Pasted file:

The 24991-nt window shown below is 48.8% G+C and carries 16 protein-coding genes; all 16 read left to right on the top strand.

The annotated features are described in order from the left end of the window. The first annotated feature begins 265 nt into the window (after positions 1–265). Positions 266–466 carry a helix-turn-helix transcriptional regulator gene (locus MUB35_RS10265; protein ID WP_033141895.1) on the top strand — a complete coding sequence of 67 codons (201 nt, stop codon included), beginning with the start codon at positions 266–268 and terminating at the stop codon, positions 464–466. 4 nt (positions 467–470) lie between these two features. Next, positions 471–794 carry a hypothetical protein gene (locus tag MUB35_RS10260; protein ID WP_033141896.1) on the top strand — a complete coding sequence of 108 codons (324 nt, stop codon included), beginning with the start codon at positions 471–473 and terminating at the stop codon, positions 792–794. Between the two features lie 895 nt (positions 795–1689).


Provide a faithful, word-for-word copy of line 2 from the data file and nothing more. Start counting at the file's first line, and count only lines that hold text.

The annotated features are described in order from the left end of the window. The first annotated feature begins 265 nt into the window (after positions 1–265). Positions 266–466 carry a helix-turn-helix transcriptional regulator gene (locus MUB35_RS10265; protein ID WP_033141895.1) on the top strand — a complete coding sequence of 67 codons (201 nt, stop codon included), beginning with the start codon at positions 266–268 and terminating at the stop codon, positions 464–466. 4 nt (positions 467–470) lie between these two features. Next, positions 471–794 carry a hypothetical protein gene (locus tag MUB35_RS10260; protein ID WP_033141896.1) on the top strand — a complete coding sequence of 108 codons (324 nt, stop codon included), beginning with the start codon at positions 471–473 and terminating at the stop codon, positions 792–794. Between the two features lie 895 nt (positions 795–1689).